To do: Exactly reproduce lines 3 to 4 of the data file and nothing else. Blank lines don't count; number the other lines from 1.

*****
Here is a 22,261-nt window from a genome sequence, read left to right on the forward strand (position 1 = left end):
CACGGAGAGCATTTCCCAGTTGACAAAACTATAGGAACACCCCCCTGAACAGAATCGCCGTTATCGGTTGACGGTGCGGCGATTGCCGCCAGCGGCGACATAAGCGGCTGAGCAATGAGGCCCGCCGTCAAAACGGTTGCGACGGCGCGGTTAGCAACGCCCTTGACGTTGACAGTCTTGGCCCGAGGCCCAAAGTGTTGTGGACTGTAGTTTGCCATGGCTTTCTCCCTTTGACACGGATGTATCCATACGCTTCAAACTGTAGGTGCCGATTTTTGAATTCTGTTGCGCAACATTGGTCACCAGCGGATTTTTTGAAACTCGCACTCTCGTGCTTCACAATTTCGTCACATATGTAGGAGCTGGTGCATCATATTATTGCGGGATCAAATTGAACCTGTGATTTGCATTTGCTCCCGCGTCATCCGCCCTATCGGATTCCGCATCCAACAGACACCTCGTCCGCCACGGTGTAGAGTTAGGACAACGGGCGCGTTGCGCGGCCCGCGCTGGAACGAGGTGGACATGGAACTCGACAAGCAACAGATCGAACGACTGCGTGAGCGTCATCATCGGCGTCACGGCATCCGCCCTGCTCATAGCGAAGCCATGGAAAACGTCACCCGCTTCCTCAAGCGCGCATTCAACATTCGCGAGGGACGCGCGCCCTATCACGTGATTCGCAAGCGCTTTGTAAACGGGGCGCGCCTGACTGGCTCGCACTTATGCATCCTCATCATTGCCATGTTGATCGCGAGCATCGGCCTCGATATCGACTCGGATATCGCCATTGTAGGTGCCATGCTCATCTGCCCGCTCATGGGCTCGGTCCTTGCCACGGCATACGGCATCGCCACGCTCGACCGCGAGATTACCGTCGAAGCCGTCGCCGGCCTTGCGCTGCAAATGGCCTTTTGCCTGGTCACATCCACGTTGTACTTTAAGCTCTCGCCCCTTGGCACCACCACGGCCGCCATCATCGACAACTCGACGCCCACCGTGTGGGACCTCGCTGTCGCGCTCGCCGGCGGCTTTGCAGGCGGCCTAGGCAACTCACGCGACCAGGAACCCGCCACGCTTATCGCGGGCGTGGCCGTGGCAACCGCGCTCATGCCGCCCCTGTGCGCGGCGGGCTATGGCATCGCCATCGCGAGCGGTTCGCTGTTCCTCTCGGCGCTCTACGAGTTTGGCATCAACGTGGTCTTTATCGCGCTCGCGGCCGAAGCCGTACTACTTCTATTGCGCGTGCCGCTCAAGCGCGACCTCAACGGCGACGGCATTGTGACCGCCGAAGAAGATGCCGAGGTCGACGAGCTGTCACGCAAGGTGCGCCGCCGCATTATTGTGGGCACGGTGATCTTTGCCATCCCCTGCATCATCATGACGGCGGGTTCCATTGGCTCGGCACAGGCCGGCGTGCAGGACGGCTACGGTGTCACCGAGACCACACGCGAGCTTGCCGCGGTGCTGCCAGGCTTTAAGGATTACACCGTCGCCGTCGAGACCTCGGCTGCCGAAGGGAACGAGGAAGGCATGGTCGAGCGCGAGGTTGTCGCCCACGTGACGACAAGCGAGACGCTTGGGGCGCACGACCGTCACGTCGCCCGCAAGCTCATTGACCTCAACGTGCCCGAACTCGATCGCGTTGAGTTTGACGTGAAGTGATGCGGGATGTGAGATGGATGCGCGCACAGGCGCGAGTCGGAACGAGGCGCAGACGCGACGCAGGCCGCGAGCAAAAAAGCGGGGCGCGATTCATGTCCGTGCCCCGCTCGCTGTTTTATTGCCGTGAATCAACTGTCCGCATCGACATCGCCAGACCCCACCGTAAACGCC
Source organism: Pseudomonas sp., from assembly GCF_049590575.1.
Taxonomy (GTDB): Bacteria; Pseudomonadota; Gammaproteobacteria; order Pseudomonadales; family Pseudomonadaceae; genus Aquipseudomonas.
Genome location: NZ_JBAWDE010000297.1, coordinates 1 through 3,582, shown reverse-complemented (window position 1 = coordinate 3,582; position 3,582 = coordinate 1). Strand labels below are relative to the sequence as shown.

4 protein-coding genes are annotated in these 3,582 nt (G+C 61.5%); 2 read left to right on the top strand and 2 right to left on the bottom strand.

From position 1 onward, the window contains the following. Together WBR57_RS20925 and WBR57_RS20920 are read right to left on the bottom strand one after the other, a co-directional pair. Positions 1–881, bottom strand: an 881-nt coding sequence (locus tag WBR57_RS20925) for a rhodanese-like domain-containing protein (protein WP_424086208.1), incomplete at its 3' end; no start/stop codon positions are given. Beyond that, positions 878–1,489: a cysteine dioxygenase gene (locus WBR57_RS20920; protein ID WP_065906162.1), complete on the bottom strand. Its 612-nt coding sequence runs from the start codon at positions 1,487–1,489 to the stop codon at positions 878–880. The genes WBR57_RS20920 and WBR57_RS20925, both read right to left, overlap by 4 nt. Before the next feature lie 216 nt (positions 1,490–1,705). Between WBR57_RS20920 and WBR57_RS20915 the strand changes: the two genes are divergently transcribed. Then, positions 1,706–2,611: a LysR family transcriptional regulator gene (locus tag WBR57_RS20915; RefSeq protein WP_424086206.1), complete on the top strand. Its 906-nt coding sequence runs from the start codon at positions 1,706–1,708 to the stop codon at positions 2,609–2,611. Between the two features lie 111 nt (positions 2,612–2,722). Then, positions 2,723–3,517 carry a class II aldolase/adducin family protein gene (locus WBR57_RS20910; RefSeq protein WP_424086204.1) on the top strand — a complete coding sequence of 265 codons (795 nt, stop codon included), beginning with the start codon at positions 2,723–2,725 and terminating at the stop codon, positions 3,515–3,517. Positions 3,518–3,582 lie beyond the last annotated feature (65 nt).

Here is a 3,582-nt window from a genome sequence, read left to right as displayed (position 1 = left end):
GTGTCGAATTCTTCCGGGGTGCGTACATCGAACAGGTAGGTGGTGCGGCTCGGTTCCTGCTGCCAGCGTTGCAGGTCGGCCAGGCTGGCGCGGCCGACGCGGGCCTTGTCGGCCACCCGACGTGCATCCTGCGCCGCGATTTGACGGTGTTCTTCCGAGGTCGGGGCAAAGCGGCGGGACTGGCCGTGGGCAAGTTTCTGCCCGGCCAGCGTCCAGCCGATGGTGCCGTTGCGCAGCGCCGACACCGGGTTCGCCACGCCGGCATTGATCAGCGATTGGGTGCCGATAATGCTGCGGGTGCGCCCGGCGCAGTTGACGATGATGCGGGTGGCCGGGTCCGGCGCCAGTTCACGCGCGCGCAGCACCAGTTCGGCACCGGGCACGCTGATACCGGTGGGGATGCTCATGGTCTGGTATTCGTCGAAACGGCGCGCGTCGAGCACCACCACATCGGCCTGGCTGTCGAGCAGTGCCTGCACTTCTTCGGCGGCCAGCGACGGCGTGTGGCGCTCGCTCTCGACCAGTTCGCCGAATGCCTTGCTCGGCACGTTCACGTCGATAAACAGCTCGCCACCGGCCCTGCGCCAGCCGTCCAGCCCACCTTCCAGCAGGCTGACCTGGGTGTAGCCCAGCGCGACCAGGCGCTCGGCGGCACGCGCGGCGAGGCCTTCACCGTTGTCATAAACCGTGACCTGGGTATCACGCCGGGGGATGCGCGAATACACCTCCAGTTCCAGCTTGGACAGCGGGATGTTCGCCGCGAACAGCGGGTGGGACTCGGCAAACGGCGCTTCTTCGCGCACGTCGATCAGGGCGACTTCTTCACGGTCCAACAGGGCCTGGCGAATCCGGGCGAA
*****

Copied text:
Source organism: Pseudomonas sp., from assembly GCF_049590575.1.
Taxonomy (GTDB): Bacteria; Pseudomonadota; Gammaproteobacteria; order Pseudomonadales; family Pseudomonadaceae; genus Aquipseudomonas.